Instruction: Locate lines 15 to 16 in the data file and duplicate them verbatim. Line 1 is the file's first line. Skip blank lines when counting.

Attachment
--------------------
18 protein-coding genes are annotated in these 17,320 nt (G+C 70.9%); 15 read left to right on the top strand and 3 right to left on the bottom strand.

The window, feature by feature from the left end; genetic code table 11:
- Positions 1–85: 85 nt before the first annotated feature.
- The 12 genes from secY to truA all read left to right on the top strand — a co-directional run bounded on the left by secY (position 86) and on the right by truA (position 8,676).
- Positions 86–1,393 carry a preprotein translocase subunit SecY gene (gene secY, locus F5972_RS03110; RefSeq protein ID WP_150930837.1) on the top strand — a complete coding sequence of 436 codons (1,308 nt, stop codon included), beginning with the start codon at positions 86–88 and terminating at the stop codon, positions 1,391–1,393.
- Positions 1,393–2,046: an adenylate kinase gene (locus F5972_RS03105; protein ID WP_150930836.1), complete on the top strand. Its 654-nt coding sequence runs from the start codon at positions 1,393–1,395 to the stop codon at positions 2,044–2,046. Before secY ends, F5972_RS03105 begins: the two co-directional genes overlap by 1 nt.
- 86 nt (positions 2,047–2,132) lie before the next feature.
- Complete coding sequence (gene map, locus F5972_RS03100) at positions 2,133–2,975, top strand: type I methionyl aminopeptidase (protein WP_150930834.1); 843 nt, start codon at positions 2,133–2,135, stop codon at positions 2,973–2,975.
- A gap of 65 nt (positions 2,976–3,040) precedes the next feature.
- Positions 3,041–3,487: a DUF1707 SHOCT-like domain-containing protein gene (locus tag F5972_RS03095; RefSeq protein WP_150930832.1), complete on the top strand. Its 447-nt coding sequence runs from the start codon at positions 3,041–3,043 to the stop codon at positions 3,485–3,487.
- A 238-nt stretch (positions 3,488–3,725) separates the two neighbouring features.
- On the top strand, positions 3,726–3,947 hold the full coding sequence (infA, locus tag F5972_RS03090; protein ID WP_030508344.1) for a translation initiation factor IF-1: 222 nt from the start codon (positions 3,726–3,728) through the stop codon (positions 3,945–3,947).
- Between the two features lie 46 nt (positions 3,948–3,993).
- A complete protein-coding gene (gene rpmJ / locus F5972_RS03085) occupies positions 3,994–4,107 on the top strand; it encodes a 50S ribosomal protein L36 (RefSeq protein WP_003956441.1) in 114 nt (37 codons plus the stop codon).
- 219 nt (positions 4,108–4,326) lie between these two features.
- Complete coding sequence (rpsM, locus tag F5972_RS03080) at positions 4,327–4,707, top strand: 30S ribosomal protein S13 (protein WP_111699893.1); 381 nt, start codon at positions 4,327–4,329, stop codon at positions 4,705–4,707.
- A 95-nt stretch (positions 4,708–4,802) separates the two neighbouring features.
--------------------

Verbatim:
- 219 nt (positions 4,108–4,326) lie between these two features.
- Complete coding sequence (rpsM, locus tag F5972_RS03080) at positions 4,327–4,707, top strand: 30S ribosomal protein S13 (protein WP_111699893.1); 381 nt, start codon at positions 4,327–4,329, stop codon at positions 4,705–4,707.